Steve Pribish was born in Joliet, Illinois of Russian immigrants and learned stories of "years ago" first hand from his father and grandfather. After college, Steve spent thirty-three years working for the United States government monitoring the Soviet Union. He was deeply involved in Russian culture and made prolonged trips into European Russia. His first two novels, Ikons and Banners are the result of several generations of experience. Steve is the author of over two hundred government reports and has written for Home and Away and Videomaker magazines, and several Midwestern newspapers. His short stories, There Will Be Crosses and The MiG and I both won regional first place awards.

There is more to my life than that, but for the time being, it will do.   

The Genesis of the Novel

One of the first things an immigrant to America did upon achieving a modicum of success was pose for a portrait.  Whether one man or an extended family, the results presided in their home’s place of honor surrounded by pictures of saints and the current president.  Alas, as families became Americanized, they regulated their portraits to a more obscure spot and replaced it with an art work whose colors matched the sofa. 

Pribish Family Portrait

I remember being introduced to my family’s portrait when it hung on the basement storeroom wall of our home in Rockdale, Illinois.  Following my father's death, I was entrusted with the treasure and promptly placed it in an out of the way spot in my basement work area.  Several years later, when the reproaching eyes of my bygone relatives finally bore deep enough into my soul, I started to dig into the history of the artifact.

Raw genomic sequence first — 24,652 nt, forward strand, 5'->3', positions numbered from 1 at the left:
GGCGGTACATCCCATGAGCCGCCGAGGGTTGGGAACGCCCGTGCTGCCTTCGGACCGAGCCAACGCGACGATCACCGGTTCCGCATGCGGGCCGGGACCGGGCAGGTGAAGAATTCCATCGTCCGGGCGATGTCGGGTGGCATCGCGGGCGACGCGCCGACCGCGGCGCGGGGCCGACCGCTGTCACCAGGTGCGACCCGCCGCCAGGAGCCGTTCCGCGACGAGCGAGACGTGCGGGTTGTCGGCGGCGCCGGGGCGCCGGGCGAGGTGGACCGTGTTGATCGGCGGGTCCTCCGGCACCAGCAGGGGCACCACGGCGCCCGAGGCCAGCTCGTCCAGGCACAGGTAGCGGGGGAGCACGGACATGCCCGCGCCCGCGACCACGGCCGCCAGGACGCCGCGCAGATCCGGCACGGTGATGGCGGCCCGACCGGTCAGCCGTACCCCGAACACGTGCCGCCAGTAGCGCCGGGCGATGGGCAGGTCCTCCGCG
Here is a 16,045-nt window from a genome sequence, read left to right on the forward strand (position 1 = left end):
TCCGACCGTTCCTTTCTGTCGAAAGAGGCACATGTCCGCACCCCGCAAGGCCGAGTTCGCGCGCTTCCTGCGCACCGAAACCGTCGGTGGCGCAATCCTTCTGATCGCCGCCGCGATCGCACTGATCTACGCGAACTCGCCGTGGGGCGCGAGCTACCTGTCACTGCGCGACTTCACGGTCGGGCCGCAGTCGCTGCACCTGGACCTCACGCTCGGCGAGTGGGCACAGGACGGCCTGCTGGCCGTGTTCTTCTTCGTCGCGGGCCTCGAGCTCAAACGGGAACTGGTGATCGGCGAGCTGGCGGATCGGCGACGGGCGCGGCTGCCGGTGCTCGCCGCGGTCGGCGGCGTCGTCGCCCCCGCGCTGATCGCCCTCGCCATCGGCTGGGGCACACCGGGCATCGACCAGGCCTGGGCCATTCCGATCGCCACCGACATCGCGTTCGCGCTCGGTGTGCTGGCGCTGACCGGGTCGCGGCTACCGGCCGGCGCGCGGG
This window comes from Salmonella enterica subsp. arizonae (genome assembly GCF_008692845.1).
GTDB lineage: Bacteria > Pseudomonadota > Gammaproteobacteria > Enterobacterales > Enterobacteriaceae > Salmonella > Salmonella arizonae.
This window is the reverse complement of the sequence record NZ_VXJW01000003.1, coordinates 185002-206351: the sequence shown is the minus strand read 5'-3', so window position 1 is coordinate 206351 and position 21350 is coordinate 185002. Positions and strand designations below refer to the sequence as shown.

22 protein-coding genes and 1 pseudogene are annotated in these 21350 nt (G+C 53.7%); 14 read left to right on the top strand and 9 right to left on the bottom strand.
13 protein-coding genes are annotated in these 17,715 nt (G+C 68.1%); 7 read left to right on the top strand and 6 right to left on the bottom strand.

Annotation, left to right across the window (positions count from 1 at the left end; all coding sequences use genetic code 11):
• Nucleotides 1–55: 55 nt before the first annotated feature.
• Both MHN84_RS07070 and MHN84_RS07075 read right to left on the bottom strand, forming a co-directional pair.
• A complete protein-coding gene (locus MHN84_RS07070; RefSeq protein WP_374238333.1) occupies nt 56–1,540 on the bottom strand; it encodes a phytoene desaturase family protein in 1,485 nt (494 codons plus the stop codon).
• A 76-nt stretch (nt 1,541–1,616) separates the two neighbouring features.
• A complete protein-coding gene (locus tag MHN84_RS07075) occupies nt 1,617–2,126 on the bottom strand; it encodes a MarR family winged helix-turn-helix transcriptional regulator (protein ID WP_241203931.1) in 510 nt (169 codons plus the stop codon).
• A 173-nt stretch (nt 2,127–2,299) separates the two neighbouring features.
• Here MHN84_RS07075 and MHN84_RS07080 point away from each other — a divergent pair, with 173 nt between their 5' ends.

Its story was haunting.  Distant relatives recalled something about it saving my father’s life and others related the mystery of how all the people were together when they had never assembled as a group.  Sadly, the principles had passed away taking with them any direct connections to the portrait’s origin.

As I learned more, I attempted to assemble known facts into a short story called The Portrait.  However, the deeper I dug into the family tree the more tangled the roots became.  I was facing a saga of epic proportions.  The Portrait had morphed into a novel.

A very rough story outline resulted in a novel spanning over 700 pages. In 1989 I began my daunting task typing away on a 1980’s state-of-the-art Texas Instrument TI-99A word processor with an ever so slow dot matrix printer.  I christened my novel Ikons and divided it into three books.  Each book was titled after an icon used by the orthodox religion.  
Book One: Saint Nicholas the Wonder Worker was set in the period from 1905 to 1914.  The title came from icon carried by Russian immigrants on their journeys.
Book Two: Christ With the Fiery Eyes covered World War One to the Bolshevik Revolution.  Its title reflected the icon carried by front-line Tsarist soldiers.
Book Three: She Who Nourishes spanned the revolution to final chapter in 1931.  Its title referred to the icon of the Blessed Mother bestowing God’s blessing on children. 

In the end the one novel became three: Ikons: Saint Nicholas the Wonder Worker, Banners: For God, Tsar and Russia, and Slogans: Our Children, Our Future.

An historical-fiction novel needs three elements:  exotic locations, gripping characters, and a significant historical era.  I may be biased in believing my locations and characters qualify, but there is no denying my chosen era has historic events in spades.  From 1900 to 1930, the world experienced world war, revolution, competing economic systems, mass immigration and migration, xenophobia, and financial and social upheavals. The scope of these three decades was so vast, I scaled it down by putting a human face to all these events by placing my characters either history's forefront or the wake.